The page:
Legacy: Analog // Digital

I would rather leave behind an analog legacy than a digital one.

This was the beginning of a caption of a photo I posted on social media. The photo had been taken on a film camera from 1972, developed, and printed. That printed photo was then photographed on an iPhone and posted to Instagram.

The photograph was of me.

What was the purpose of that photo?

Is a photo taken so that it may be shared? So that it may be treasured? So that it may be kept in a drawer? Framed? Burned?

There’s a great deal of expense to film photography. Especially if you’re taking photos to post on Instagram. You can do that for free (providing you’ve paid a pretty sum for a smartphone.) But you’d need that smartphone whether you took the photo on film or not.

So what did I mean when I said, on Instagram, that I’d rather leave an analog legacy than a digital one?

I’d rather have a legacy, sure. And when the lights go out, and the electricity is gone, do I want the garments of my existence sitting on a dusty bookshelf or crammed in a drawer? Or do I want the lasting representations of me to disappear when the internet does?

I’d rather have a published book printed in a library that no one reads than an ebook that everybody reads.

But that sounds crazy. Every writer wants to be read. Every photographer wants recognition.

That’s why I’m writing on here. And that’s why I published my photo on Instagram.

But is that the proper response? I experience a great deal of tension here. I want to be read — but I also want to really write. I want my photos to be appreciated — but I want to really photograph. I don’t think we’ve found the best of both worlds yet.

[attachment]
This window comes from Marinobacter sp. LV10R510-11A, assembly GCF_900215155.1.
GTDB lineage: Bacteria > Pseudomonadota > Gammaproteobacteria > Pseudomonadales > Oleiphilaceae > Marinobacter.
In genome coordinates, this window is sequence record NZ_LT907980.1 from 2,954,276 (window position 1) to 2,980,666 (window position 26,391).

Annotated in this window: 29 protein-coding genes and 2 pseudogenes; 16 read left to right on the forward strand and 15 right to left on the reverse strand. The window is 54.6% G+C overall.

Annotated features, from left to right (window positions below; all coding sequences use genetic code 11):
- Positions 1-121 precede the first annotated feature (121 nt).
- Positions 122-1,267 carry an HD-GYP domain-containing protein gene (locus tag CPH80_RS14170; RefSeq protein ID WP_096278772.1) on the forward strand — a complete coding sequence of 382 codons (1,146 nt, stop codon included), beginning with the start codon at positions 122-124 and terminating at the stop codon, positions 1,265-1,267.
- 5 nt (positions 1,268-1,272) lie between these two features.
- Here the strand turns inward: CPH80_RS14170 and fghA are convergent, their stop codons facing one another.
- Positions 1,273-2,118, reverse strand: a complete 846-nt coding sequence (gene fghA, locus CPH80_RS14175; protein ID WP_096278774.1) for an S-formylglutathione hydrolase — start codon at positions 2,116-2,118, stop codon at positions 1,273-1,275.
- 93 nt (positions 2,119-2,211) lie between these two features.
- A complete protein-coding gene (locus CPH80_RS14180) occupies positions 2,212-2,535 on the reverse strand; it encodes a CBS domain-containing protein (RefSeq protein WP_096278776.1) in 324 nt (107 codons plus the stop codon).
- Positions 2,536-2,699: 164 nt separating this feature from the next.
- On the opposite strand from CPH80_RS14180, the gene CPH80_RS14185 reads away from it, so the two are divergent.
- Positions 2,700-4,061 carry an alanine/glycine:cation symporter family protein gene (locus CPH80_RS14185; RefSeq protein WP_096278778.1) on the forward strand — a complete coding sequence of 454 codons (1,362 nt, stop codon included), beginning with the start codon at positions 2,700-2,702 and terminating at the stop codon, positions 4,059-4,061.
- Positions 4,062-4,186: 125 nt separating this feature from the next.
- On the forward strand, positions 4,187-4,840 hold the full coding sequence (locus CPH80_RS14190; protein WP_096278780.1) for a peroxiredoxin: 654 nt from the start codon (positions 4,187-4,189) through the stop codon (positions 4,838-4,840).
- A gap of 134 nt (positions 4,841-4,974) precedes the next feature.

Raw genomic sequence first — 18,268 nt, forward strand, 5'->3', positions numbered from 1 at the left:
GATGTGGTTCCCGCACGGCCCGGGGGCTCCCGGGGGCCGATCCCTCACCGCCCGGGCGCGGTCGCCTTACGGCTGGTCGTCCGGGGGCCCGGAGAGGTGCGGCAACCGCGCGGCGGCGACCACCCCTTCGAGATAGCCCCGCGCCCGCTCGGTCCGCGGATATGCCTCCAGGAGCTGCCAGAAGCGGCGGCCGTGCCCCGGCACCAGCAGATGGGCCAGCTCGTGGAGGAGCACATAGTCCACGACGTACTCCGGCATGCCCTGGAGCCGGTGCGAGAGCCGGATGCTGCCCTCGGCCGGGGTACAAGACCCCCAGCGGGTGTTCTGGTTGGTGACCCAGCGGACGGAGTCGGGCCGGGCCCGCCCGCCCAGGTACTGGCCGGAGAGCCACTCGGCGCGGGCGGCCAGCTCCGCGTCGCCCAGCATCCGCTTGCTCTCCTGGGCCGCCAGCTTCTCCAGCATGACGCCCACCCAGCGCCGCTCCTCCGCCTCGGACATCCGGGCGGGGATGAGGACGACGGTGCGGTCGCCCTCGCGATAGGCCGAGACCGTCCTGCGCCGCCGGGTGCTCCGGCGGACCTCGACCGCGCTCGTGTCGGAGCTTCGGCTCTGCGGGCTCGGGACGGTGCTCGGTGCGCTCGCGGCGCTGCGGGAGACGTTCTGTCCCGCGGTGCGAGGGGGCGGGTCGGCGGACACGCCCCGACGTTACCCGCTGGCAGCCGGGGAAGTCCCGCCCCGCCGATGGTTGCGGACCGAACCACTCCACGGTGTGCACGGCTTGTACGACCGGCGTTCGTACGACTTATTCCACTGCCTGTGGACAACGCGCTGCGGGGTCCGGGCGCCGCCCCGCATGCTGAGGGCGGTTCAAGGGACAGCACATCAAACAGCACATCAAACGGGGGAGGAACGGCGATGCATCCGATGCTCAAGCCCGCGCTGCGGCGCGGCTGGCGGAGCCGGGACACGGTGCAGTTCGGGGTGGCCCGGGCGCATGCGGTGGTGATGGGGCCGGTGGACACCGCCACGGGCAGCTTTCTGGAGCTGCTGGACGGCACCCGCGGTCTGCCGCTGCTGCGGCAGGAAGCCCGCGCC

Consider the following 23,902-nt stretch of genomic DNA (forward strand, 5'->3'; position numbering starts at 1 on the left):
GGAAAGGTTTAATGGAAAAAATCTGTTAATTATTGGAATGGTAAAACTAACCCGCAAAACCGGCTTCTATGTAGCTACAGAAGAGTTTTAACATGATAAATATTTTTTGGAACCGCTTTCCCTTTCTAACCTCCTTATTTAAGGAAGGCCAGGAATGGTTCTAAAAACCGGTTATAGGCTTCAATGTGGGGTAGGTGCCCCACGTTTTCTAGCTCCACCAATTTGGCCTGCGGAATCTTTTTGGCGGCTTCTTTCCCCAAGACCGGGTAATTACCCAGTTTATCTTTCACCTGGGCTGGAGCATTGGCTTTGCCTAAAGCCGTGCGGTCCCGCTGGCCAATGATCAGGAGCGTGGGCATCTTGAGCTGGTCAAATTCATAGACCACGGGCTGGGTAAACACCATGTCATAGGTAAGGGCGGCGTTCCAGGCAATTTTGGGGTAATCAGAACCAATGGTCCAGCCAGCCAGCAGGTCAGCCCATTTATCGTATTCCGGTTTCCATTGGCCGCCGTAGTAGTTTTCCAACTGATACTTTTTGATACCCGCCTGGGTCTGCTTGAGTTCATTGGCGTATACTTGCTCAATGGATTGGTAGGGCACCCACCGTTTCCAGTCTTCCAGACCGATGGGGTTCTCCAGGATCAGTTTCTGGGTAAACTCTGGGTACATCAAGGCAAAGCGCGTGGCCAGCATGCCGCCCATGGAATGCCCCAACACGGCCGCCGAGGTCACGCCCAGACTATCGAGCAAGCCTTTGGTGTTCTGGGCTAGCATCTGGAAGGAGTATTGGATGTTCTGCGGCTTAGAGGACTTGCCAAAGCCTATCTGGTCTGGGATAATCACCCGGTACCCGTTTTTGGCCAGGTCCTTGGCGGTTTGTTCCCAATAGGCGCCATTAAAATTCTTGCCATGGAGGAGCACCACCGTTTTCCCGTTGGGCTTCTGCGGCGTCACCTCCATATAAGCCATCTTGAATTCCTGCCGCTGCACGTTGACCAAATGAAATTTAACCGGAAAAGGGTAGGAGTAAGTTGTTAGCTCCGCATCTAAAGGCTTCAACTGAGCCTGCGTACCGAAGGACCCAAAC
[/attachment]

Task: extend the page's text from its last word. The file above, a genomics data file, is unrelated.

The printed photo is Real. The physical artefact didn’t disappear because it was posted on Instagram. The legacy still exists. The photo wants to be shared, but it also wants to exist.

Nothing happens when someone taps my photograph twice with their finger. I don’t get a hit of dopamine. There’s no toxic feedback loop.

But something happens when someone sees my photograph. Holding it in their hand, a connection is formed. A relationship between the subject, the object, and the subject of that object. Perhaps it is only an idea. Perhaps this is too romantic — too idealistic — too nostalgic.

But I think there’s something here.

We’re pouring our lives into these digital universes, uploading our memories and sorting out, rating, following, and commodifying the memories of others.

Calling your long-distance partner is, “Oh, I saw you went to the park today! How did studying at that new coffee shop go? Was the drink as good as it looked in the picture?” Rather than “Tell me what you got up to today, I’d love to listen.”

Now, of course, this isn’t always true. But often it is.

Is it wrong to wonder what is being sacrificed along the way?

I think what I’ve written here only scratches the surface of a question unimaginably and frighteningly deep. I don’t think even I fully appreciate the idea I’m trying to access. But I hope that this article is my first of many walks through these woods, and that as I continually return to wander, more shall be revealed that is only observable to those who have looked many times before.²

I’d rather leave behind an analog legacy rather than a digital one.

I’d rather let my photos sit in a drawer than on a server.

I’d rather have my words gather dust in a forgotten corner of a dusty library than sit on a blog nobody reads.

I’d rather understand the process of putting my words on paper,

Or of capturing moments that can never repeat existentially.¹

I’d rather not lose access to my photos when I stop paying 99¢ a month for cloud storage.

I’d rather use the same camera for forty-seven years than have to update it every five.

I’d rather leave behind a real legacy … than no legacy at all.

  1. This line is inspired from the opening pages of Roland Barthes’ Camera Lucidia.
  2. Please join me on this walk: respond with your thoughts below.

The truth is a trap … you cannot get the truth by capturing it, only by its capturing you. — Søren Kierkegaard, Journals.